Already sanded and primed, the largest sections are checked against one another. The rear wall of Bon Marché is MDF and the sides and front (which I've already covered) are of plywood. Because of their different manufacture, MDF and ply are not guaranteed to remain dimensionally stable in relation to each other, something I discovered as we got on to the next stage.
After laying the back and right-hand wall panels horizontally, at right-angles to each other, we began to prepare the floor sections for final fitting and gluing (but not actually gluing because the decorating is still to be done).
Like the rear wall, the floors are cut from MDF and their tabs fitted the slots on the back without any difficulty. However, the slots in the plywood side were too narrow - only by something less than 0.5 mm - yet just enough to resist the necessary snug fit. The plywood had shrunk while the MDF had not, but it could be remedied by shaving the ply down one side of each slot with a sharp Stanley knife (an ordinary craft knife or scalpel blade would not be strong enough).
In the end, all the floors were pressed firmly in place and squared up.
Keeping the carcase on its back, I experimented again with swapping interior walls between Floors 2 and 3 (SeeThink electric, 19 October 2012). Fortunately the height of the rooms is the same on both floors.The result of the swap is a full-depth living room on Floor 2, visible through the side opening in the left-hand wall (see first photo). And each bedroom on Floor 3 gets its own door. Win-win!
First, I took the walls from Floor 3 to Floor 2 where I plan to have a kitchen next to the living room. The smaller room was too narrow and I have moved the party wall a little over to the left so that the kitchen is now big enough for Charlie and Frankie to eat in, as well as cook. It will also be separated from the stairs and landing by a half-glazed partition, a very common solution in those days to making extra room space in old houses.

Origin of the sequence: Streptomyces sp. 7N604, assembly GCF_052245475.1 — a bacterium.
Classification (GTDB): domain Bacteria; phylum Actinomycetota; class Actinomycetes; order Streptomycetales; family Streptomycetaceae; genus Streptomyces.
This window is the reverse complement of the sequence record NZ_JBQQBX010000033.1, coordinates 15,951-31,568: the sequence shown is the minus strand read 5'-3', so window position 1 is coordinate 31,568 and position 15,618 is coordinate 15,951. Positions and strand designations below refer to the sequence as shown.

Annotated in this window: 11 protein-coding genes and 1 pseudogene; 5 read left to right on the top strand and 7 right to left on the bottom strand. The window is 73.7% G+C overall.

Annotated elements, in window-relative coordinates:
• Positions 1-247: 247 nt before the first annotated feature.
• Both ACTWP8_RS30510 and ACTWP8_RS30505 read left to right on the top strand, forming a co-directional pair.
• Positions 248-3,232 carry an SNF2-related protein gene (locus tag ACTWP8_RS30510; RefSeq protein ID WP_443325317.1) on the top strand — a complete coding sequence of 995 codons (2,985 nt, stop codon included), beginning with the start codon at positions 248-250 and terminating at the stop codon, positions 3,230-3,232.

And this is the living room viewed from the side. I'll block up the old connecting doorway with a chimney breast and fireplace. The new door onto the landing gives access round from the kitchen and also up the next flight of stairs to the bedrooms.
Up on Floor 3 I had the same problem with the smaller room being too narrow (beds take up a surprisingly large area, I find). So here too, I've moved the party wall and made enough space for a wardrobe.
This shot shows I've kept the dividing walls in a vertical line. By the way I hope you'll excuse the rather crooked, fuzzy photos, they were taken sans tripod from the top of a small step ladder. The house was lying on its back and the interior walls were propped up on Lego bricks. It was an all-round balancing trick!
Here's some 'new' vintage caboodle to finish with:
I'm so pleased with the F.G.T & Sons gas fire, I've been chasing one for ages and to get the pale blue version is a real bonus. This is ideal for the lodger's room, now I'll have to make a coin-in-the-slot meter to go with it. The bread bin and slop pail aren't vintage, they're just awaiting 'the treatment'.